The Brexit clock keeps relentlessly ticking, counting down to an as yet unknown future for the UK.  With supposedly under three months before the axe falls there is little or no thinking time for businesses that have not created a contingency plan to meet all situations.  As the Brexit saga unravelled it has become all too clear that the attitude displayed by many businesses that “of course “they” will not let “X” “Y” or “Z” happen, “they” will work something out as this is all far too important not to” has proved to be an unsound premise. 

Theresa May’s tactic of delaying the parliamentary vote does not appear to have enabled sufficient support to have been whipped up for her deal and she still faces defeat. Europe edges closer every day to a no-deal Brexit with all the bleak implications the failure to strike an acceptable deal facing businesses and individuals.  For businesses that have no contingency plans for a no-deal Brexit there seems to be precious little that can be done at this stage.  However, to review the areas which will have the greatest impact and put in place some measures to mitigate the potential stumbling blocks to post-Brexit trade is preferable to taking no steps at all.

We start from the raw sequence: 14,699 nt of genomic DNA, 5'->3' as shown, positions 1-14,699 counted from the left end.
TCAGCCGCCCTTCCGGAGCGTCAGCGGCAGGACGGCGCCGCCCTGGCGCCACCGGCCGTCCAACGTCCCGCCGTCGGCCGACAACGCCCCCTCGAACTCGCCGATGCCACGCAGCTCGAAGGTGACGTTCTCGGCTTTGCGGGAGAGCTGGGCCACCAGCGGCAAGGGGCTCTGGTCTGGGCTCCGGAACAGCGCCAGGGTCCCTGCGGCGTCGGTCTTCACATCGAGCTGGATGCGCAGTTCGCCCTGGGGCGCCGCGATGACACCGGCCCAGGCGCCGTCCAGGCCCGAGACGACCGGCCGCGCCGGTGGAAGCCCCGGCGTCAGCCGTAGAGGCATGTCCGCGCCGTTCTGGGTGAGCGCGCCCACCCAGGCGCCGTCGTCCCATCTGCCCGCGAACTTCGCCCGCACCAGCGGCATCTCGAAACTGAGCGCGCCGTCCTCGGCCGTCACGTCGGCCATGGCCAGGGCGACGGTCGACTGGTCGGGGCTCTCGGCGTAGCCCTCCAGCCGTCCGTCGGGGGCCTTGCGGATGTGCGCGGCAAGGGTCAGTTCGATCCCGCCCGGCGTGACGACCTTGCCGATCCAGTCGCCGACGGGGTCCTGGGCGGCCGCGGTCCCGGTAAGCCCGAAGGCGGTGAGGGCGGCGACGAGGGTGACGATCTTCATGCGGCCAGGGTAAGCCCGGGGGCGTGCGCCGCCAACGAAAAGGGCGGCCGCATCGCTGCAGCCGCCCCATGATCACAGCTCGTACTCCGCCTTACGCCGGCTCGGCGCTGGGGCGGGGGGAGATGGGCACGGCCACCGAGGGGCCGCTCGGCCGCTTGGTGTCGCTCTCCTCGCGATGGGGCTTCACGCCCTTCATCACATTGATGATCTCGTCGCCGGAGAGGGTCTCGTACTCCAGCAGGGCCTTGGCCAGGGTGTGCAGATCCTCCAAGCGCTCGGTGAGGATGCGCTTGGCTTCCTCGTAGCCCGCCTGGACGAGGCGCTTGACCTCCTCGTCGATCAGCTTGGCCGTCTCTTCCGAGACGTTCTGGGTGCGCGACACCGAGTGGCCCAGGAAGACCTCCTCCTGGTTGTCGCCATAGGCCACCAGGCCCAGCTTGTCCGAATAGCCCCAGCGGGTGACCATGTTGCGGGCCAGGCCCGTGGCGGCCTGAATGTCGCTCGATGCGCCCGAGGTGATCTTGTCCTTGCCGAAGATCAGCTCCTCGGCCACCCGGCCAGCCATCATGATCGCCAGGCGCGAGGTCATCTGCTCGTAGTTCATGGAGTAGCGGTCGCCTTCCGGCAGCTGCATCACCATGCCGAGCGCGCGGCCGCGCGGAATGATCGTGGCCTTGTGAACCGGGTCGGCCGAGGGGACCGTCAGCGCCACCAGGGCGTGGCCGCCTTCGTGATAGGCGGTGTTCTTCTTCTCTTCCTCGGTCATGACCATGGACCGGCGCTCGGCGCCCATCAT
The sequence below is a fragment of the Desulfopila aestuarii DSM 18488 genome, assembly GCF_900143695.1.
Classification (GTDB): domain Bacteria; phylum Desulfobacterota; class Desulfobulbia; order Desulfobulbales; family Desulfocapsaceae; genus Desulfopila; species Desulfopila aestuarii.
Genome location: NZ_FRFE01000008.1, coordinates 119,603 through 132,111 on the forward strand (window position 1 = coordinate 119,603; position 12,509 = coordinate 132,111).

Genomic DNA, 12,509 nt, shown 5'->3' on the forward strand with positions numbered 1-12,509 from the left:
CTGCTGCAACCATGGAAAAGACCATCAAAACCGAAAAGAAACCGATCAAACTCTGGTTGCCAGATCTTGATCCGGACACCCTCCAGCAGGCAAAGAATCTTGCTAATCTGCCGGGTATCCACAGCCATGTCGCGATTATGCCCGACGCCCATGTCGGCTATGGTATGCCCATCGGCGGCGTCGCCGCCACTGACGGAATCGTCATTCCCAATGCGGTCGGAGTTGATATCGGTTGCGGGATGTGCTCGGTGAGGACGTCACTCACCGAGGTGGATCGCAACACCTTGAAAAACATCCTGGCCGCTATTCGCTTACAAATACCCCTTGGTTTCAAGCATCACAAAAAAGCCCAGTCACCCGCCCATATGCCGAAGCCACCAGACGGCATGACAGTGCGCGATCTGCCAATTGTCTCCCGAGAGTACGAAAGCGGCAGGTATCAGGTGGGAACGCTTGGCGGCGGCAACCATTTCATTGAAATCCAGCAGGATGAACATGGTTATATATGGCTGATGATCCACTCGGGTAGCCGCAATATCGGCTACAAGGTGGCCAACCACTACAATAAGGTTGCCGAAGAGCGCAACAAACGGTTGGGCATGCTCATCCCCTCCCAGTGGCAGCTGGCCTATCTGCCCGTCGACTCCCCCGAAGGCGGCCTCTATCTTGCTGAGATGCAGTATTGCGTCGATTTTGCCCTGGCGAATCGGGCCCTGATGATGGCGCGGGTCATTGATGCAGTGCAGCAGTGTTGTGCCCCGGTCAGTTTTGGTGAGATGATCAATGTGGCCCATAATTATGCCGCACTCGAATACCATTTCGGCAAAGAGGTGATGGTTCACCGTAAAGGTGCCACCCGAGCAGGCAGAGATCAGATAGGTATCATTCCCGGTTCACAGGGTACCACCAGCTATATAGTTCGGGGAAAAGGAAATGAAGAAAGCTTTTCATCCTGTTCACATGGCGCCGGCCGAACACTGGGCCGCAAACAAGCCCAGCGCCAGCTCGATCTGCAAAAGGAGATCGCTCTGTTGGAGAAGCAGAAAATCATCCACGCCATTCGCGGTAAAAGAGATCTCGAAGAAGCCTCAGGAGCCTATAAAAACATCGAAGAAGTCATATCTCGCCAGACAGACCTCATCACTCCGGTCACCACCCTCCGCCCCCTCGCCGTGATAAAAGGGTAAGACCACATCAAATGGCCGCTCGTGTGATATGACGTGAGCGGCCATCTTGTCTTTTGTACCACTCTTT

It has been reported that some businesses have decided to rely heavily on the chance of another referendum which will reverse the initial decision or at least that the whole process will be delayed due to the lack of preparation or a clear agreement.  Giambrone does not recommend that either course will necessarily a) happen or b) presents a desirable strategy.  

The stark reality of a no deal Brexit, in real terms, is that it has the potential to leave huge numbers of UK businesses struggling to find both staff and markets, leaving them either overloaded with unsaleable commodities or unable to make their products due to materials shortages, together with the inability to get their products across the Channel.  In addition to industries, such as the hospitality sector, who are now struggling to find good staff to fill the vacancies traditionally held by EU citizens. 

Duncan Brook, the group director, of the Chartered Institute of Procurement & Supply (CIPS) commented in the Guardian that “Businesses remain under the Brexit cosh. Indecision is squeezing the life out of activity.”  Whilst the latest report from the services sector, which covers about 80% of the UK economy, showed November and December as the weakest two months for morale among businesses since March 2009, when the country reached the low point of the recession that followed the financial crisis.  All of which supports the declining business confidence felt across the UK.

Theresa May is to make a series of last-ditch telephone calls to several European leaders, including Jean-Claude Juncker, in an attempt to get further written reassurances that her unpopular Northern Ireland backstop part of the deal will not be used, as well as asking for additional clarifications before the House of Commons vote on her Brexit deal.  It is to be hoped that one way or another a passable agreement can be hammered out that minimises the pain that so many businesses across Europe and the UK are now feeling.

The content of this article is intended to provide a general guide to the subject matter. Specialist advice should be sought about your specific circumstances.